March 1999 // Spotlight Site
International Forum of Educational Technology & Society
Note: This article was originally published in The Technology Source ( as: "International Forum of Educational Technology & Society" The Technology Source, March 1999. Available online at The article is reprinted here with permission of the publisher.

The Web site for the IFETS states that it is designed to "encourage discussions on the issues affecting the educational system developer (including AI [Artificial Intelligence]) and education communities"; while the site developers recognize that this is an extremely wide-ranging and ambitious proposal, they hope to stimulate discussion on a variety of subtopics simultaneously, for the purpose of assisting anyone developing technology-based education systems.

Towards this goal, the site includes information on subscribing to the IFETS electronic mailing list, which hosts both formal and informal discussions that run according to a schedule, lasting from one to two weeks. Listed on the schedule page are not only the topics and times for each discussion, but the names of the moderator and summarizer, along with the credentials of each. Following the links on the titles of each discussion offers the visitor an outline of the topic under discussion, along with suggested areas to cover. All visitors are encouraged to participate in both the formal and the informal discussions. Once a discussion is closed, a summary of it is posted to the Web site and the forum's online journal. The discussion list archives are very useful as well, being organized by thread, author, date, and subject, making it easy to browse through for a particular post that interests you.

Aside from simply participating in discussion, IFETS also encourages visitors to volunteer to moderate and summarize discussions, provide and manage links, review and support the online journal, and support regional and language-specific activities, whether that includes beginning discussions of interest or maintaining a local Web page. This gives the site much more the feel of an international Web community, in which everyone is a participant rather than a passive consumer.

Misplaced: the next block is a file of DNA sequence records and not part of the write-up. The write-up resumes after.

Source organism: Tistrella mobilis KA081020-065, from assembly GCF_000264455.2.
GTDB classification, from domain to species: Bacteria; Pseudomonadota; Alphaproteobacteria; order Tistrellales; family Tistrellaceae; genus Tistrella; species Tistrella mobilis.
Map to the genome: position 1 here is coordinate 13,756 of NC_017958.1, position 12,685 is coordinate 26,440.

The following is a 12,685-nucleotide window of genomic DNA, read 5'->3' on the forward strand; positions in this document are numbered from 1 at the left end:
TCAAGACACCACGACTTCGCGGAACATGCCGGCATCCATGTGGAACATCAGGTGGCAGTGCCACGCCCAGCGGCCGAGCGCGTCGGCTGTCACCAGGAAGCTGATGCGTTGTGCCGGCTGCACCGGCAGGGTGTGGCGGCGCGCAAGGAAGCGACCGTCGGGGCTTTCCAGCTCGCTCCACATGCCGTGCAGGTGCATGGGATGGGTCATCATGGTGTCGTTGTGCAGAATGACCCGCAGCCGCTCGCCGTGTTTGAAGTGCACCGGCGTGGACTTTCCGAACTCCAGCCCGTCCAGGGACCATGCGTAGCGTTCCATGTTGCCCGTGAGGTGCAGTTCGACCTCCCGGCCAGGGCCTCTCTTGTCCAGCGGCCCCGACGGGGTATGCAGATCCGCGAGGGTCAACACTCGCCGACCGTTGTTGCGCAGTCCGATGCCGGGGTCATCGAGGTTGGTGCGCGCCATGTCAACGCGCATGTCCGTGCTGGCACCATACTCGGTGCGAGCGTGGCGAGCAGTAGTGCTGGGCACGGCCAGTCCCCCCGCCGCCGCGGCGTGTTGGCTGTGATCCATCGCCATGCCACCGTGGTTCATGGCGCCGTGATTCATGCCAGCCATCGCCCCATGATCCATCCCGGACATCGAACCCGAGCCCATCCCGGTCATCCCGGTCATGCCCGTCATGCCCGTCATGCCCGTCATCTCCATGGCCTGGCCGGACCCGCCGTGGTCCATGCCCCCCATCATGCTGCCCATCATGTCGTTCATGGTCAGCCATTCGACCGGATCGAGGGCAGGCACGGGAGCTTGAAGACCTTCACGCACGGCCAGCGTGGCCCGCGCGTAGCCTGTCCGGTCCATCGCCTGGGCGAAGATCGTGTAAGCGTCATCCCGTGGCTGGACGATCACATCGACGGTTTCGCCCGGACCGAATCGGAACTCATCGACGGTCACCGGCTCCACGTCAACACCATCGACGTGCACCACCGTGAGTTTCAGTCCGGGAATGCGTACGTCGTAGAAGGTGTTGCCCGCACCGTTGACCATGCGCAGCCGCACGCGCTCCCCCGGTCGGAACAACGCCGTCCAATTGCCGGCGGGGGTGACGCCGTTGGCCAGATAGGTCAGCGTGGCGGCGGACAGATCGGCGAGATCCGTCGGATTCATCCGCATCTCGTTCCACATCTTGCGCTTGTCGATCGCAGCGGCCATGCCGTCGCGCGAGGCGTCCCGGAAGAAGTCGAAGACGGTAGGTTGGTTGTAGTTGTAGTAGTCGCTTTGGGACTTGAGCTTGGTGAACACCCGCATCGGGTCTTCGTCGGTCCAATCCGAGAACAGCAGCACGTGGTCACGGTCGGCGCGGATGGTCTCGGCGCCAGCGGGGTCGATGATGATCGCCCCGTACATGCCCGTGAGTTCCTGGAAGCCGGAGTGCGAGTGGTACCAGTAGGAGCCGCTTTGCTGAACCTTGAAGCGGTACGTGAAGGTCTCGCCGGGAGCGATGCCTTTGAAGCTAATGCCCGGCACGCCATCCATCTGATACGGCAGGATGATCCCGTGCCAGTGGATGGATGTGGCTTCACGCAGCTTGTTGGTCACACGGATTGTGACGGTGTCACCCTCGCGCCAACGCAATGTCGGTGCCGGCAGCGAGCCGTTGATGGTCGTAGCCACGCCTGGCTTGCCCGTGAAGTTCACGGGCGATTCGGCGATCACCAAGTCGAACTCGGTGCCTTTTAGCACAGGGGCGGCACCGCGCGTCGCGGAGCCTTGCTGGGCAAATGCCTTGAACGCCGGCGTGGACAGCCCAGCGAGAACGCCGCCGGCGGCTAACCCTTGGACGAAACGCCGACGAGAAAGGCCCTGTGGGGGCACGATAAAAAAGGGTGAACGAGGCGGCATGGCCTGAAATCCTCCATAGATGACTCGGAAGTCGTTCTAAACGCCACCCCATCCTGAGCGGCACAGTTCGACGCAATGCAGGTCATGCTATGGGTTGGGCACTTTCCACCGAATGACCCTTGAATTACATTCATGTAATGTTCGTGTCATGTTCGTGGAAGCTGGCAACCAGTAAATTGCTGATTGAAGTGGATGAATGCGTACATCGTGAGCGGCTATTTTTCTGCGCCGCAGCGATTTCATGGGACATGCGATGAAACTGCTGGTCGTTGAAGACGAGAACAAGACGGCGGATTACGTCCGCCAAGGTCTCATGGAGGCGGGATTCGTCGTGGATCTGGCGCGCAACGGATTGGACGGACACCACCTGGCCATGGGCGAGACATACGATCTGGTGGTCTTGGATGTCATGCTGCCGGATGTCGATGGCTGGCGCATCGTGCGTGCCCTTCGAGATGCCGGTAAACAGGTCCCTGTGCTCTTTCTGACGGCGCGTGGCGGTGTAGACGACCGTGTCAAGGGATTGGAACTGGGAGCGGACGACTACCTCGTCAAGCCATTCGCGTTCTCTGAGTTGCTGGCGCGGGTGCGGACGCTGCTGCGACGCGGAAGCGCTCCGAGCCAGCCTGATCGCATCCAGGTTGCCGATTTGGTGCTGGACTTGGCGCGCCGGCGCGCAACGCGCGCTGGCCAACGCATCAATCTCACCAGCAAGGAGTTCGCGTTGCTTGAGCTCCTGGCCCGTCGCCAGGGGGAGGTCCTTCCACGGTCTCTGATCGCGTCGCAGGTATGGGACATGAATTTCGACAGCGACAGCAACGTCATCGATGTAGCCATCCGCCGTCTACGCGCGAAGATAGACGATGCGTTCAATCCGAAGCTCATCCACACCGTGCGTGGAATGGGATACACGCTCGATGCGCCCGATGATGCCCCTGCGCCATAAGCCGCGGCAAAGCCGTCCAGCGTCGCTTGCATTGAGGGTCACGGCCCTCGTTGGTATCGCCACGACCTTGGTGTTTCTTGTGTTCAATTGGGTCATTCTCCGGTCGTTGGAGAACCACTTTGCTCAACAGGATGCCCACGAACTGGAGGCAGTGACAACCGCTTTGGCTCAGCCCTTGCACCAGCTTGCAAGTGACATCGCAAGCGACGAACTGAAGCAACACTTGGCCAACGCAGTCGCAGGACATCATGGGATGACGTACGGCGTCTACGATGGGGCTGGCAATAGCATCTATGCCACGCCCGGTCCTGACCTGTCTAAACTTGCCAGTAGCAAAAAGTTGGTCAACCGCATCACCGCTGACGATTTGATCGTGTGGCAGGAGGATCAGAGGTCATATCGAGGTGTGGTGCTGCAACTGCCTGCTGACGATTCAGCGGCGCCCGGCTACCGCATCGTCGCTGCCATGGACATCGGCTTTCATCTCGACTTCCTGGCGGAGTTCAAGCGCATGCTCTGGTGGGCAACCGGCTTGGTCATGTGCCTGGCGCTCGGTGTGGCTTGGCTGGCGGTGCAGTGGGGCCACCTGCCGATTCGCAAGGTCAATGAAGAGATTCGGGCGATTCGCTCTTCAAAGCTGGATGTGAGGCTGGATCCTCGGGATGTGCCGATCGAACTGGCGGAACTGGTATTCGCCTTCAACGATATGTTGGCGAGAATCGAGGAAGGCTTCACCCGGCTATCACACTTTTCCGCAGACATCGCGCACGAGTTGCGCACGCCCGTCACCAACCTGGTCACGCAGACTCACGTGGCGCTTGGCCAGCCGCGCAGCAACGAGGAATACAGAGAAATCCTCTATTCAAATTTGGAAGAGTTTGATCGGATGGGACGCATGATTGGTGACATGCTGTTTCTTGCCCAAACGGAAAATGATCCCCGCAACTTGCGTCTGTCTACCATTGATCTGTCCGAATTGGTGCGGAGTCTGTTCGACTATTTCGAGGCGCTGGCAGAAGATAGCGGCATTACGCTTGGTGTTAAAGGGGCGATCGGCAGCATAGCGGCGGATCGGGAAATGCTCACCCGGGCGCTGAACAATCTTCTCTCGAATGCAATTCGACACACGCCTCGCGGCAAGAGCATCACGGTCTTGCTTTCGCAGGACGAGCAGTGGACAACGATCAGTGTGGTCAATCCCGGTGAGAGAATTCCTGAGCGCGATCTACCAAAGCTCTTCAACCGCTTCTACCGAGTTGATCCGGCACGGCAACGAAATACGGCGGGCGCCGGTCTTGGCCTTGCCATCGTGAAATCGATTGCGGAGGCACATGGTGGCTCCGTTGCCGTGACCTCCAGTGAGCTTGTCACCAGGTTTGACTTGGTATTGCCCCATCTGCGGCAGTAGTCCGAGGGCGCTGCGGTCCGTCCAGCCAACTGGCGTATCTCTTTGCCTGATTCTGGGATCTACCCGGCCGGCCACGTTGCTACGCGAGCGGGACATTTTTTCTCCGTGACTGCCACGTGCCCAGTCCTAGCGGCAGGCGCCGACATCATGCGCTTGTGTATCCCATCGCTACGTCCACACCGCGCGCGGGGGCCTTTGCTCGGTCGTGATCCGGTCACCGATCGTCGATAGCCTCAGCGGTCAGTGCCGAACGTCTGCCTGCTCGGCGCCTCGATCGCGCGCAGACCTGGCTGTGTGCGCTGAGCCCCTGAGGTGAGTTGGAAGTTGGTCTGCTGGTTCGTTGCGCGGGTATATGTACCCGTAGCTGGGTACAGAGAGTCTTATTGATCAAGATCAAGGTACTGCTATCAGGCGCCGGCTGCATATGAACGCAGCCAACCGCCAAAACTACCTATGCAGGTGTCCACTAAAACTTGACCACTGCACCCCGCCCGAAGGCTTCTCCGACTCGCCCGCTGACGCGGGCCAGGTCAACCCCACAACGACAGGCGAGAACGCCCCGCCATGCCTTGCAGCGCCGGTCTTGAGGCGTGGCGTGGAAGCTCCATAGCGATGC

IFETS also encourages visitors to become members; membership is free, and available via the main Web page. A list is maintained (and available on the site) of all members and mailing list subscribers, their affiliations and positions, and their research interests. One problem with this list is that it is not searchable (it is arranged alphabetically), nor does it contain members' e-mail addresses; this could make it more difficult to seek out members with similar interests and contact them. Still, if you are willing to browse through the list, it can be very informative. The site also includes a very short glossary, with external links to more extensive ones, an often-overlooked and very useful addition to a site so heavily steeped in technology.

As a pleasant surprise for a site which purports to be global, not all of the information is presented in English. Also available are site versions in German, Malay, Japanese, Polish, and Portuguese, and the PDF file section of the journal is now available in English, Polish, Russian, and Hebrew. IFETS also encourages visitors who are interested in maintaining local sites in their own language to contact them, which will hopefully allow for even greater international participation. The English version occasionally shows the foibles of a non-native speaker, but is still easily understood.

The site design is not terribly attractive, but don't let that fool you; it is easy to read and navigate, and has many good qualities. The uncluttered format makes it simple to find the section you are searching for, the links are easily identifiable, and every reference to another section of the site is linked, as are other appropriate places, such as a link from the journal that allows a visitor to download the free Acrobat reader for the PDF files presented.

In the links section, the site makes good use of frames to organize links according to their subject: conferences, education multimedia resources, research articles, educational associations, and others. From there, you can also go to a form to suggest a new link, and a list of link contributors. Many of the links presented appear very interesting and useful; IFETS should consider adjusting their links so that the new pages "break out" of the frames, however, since it is annoying and considered poor protocol to open links to another site within your own frames.

On the whole, despite a few glitches, which are more annoyances than genuine problems, IFETS has created a useful and wide-reaching site demonstrating a great deal of vision and community spirit. We encourage our readers who have not already done so to search out and participate in a virtual community that is truly an asset to the world of educational technology.

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